You might grip your toilet handle a little tighter today knowing the history of plumbing and how it started (cringe) to where it is today. Despite primitive latrines (toilets) being nearly 5,000 years old, the first flushable toilet wasn’t invented till the late 1500s. And even then it was nothing like what it is today, nor was it widely used. Yikes!
Today’s history lesson will cover everything from the first aqueducts to the first water conservation efforts through better plumbing systems. We hope you find it interesting, and remind you not to take indoor plumbing for granted.
Prehistoric Plumbing: 4,000 BC-500 AD
Some of the earliest plumbing pre-dates even some written language—wow! The oldest known use of sewer pipes dates back to 3500 BC in what is modern-day Pakistan and India. The Indus River Valley Civilization is credited with many innovations such as weight measurements and the production of metals such as bronze and copper.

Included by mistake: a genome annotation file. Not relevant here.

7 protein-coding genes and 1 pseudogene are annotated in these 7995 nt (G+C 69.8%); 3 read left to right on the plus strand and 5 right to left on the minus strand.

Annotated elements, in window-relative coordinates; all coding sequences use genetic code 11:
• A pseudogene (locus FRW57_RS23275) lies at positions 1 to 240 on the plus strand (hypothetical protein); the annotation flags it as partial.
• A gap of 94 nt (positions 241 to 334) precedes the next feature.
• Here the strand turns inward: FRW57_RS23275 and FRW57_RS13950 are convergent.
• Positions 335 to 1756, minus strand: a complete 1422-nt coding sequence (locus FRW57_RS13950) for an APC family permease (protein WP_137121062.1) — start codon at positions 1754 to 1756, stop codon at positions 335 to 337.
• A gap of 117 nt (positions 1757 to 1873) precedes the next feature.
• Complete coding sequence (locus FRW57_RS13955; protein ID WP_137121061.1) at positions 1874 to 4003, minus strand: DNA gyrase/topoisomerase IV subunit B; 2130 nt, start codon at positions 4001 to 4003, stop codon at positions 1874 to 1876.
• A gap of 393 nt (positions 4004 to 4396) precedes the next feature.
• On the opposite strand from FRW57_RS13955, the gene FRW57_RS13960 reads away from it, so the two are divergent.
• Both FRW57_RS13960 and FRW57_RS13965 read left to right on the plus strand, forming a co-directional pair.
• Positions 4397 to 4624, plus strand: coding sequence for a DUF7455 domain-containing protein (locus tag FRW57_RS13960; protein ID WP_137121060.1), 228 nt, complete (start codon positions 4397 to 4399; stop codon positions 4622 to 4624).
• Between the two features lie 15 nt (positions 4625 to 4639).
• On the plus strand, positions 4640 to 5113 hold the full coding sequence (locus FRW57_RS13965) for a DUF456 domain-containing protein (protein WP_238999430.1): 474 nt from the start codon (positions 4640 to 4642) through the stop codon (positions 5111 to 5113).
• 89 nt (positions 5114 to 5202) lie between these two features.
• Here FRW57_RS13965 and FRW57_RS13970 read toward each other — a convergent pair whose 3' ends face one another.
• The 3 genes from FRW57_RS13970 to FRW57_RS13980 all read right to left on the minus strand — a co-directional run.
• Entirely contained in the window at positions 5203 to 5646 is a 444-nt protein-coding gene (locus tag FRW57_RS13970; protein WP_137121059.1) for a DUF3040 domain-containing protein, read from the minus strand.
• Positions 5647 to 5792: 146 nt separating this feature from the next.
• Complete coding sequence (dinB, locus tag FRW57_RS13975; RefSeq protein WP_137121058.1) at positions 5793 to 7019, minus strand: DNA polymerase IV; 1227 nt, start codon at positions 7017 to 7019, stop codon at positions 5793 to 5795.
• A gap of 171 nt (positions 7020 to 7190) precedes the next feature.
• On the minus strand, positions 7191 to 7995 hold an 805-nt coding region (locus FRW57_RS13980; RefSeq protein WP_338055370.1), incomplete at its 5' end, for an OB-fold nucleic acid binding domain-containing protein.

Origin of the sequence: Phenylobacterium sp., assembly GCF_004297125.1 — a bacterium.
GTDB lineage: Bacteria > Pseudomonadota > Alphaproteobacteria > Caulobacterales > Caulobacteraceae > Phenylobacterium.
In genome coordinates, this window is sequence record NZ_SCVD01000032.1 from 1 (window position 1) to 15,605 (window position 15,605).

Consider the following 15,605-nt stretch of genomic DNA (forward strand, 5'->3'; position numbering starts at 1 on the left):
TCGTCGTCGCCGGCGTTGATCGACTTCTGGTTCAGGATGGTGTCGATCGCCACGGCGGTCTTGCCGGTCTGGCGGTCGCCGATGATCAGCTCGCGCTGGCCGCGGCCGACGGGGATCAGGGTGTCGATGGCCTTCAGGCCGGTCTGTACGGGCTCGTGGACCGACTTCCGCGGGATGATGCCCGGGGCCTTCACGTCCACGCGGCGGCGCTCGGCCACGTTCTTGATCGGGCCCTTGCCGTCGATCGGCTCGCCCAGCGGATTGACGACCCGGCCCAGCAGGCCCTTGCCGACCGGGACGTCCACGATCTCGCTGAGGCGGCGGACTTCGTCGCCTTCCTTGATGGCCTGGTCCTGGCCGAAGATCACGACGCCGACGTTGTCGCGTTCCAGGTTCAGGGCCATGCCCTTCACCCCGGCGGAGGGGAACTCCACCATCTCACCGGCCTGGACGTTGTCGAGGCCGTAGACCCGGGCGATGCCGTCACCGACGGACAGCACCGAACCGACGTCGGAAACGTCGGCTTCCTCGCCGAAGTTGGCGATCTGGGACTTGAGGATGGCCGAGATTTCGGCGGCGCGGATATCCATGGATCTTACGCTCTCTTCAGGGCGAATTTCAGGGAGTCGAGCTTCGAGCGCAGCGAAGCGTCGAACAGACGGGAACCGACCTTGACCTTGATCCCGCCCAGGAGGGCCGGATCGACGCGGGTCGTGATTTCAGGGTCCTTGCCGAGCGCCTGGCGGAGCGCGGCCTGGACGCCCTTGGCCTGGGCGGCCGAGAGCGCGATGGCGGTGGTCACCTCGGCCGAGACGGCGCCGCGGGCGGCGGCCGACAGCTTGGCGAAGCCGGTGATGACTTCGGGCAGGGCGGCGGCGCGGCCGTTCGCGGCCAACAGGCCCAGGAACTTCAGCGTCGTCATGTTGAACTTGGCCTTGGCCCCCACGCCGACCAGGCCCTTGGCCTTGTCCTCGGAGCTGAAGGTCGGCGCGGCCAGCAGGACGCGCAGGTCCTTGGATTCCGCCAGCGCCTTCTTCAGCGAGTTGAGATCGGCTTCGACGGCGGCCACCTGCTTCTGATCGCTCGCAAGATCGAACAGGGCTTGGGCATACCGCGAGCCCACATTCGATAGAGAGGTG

But their “sewer system” which pulled water from wells to use in homes, even had a drainage system for rainwater and waste. It could very well be the reason why many other civilizations made systems of their own.
Other prehistoric plumbing marvels include:
The First Copper Water Pipes
The first copper water pipe systems in existence were found in a pyramid funerary complex in Egypt which was an intricate plumbing system that even supplied water to the tombs. The ancient Egyptians made great use of the Nile River which could carry water via their copper piping systems to water their crops when the river was high.
Elaborate Plumbing Systems in Greece
An even more elaborate sewer drainage system was discovered on the Greek island of Crete which dates to around 1500 BC and included everything from early bathrooms to manholes. As civilization advanced, so did the desire for private lavatories.
The queen’s quarters were discovered to have a bathtub that could fill and drain water as well as a sectioned-off restroom with a flushing mechanism. The fun thing about the Greek sewer systems was they had used terracotta clay for their pipes, which many can be found today.